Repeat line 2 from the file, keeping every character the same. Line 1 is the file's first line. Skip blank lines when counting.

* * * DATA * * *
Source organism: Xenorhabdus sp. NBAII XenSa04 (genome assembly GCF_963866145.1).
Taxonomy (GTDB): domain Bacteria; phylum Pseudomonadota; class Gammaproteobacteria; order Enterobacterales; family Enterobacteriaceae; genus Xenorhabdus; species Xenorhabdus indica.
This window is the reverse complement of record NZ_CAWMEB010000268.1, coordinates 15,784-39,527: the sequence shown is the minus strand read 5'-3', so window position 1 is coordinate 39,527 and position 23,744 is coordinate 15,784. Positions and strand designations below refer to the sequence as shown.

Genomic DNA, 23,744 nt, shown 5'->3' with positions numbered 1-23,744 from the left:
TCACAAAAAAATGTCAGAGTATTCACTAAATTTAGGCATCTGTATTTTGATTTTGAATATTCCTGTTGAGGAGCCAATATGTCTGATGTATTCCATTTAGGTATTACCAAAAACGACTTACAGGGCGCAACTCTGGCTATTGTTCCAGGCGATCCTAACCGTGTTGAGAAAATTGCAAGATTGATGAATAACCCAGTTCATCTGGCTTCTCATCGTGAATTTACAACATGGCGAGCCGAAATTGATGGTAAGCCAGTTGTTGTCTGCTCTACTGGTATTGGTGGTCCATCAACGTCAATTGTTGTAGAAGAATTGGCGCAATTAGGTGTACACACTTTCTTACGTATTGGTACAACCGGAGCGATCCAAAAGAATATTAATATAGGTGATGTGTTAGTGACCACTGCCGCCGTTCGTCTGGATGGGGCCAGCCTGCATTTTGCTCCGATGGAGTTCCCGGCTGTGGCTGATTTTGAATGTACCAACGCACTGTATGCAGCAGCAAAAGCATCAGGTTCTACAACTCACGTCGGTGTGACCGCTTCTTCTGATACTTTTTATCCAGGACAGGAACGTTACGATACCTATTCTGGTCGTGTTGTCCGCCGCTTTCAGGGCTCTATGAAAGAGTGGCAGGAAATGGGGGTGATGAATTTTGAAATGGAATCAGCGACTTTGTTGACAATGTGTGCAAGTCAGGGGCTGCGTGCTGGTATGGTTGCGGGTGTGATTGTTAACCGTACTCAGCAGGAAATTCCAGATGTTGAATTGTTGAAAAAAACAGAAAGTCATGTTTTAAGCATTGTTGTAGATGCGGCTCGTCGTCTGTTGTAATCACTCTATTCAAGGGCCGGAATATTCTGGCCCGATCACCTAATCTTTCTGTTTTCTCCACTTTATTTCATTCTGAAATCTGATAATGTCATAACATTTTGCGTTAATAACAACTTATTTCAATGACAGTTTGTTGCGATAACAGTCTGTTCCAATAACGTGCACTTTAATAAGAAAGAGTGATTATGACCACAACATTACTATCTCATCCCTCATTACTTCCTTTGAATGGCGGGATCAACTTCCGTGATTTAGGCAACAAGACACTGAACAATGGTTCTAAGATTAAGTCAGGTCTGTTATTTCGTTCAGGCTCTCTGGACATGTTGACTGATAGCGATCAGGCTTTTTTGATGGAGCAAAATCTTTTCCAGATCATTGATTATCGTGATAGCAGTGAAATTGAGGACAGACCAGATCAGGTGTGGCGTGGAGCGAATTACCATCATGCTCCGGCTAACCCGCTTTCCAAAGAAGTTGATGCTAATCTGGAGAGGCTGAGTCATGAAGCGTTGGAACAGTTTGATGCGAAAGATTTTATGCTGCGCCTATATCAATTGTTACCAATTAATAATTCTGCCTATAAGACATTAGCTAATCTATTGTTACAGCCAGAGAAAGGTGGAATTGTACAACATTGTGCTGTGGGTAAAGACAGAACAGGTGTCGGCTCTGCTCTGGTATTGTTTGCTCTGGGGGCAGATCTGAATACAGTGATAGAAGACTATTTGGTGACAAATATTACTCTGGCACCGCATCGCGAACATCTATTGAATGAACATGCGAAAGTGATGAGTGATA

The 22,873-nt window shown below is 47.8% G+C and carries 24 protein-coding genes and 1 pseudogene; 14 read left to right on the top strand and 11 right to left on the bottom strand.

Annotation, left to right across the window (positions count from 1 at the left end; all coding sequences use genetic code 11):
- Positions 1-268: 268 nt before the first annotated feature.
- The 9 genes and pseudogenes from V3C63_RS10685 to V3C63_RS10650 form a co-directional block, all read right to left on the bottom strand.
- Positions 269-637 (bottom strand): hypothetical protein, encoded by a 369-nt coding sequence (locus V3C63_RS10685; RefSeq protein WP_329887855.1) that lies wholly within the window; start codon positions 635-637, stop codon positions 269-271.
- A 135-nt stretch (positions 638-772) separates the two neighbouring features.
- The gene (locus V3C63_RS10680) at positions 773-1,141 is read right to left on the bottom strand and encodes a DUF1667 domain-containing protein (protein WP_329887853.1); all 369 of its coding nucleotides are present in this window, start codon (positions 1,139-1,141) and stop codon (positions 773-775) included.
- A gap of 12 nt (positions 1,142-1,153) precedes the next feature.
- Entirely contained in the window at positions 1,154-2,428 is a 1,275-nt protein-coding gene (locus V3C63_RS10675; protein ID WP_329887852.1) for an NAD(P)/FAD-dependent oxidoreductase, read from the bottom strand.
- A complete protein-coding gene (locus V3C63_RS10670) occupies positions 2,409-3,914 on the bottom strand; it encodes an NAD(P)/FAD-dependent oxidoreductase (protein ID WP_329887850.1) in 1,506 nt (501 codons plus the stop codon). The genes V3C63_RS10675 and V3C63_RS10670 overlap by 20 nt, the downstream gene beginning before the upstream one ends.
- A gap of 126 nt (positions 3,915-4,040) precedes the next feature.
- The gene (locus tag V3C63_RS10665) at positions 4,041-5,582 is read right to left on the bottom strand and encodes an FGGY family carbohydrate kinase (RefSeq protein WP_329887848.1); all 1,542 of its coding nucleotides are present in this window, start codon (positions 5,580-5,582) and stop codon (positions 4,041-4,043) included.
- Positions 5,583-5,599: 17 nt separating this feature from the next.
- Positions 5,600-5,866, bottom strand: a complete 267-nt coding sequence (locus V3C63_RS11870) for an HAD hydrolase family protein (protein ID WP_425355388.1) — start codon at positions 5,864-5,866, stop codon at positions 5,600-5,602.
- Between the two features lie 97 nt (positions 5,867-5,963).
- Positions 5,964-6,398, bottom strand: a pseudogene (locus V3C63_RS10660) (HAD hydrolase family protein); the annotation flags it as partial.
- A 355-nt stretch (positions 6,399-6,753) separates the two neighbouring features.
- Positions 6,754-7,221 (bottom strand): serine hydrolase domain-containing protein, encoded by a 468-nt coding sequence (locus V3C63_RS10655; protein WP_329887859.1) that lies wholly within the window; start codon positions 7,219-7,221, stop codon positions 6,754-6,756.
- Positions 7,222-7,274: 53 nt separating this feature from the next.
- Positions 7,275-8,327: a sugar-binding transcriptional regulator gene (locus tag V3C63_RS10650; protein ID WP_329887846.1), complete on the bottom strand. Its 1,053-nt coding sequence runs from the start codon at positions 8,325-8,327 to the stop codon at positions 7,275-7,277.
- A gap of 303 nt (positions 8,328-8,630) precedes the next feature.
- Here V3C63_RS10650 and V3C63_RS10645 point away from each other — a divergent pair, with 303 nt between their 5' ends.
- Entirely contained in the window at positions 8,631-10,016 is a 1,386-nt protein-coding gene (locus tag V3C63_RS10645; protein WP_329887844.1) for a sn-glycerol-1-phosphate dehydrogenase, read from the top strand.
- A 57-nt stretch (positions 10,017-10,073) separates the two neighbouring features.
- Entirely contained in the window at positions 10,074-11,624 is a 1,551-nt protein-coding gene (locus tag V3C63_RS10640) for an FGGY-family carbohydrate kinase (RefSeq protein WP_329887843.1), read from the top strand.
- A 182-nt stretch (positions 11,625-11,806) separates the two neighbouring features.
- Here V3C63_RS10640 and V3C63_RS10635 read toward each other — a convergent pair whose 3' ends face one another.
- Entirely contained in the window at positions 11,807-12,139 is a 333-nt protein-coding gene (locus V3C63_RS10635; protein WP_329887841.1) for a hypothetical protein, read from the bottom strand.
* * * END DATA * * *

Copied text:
Taxonomy (GTDB): domain Bacteria; phylum Pseudomonadota; class Gammaproteobacteria; order Enterobacterales; family Enterobacteriaceae; genus Xenorhabdus; species Xenorhabdus indica.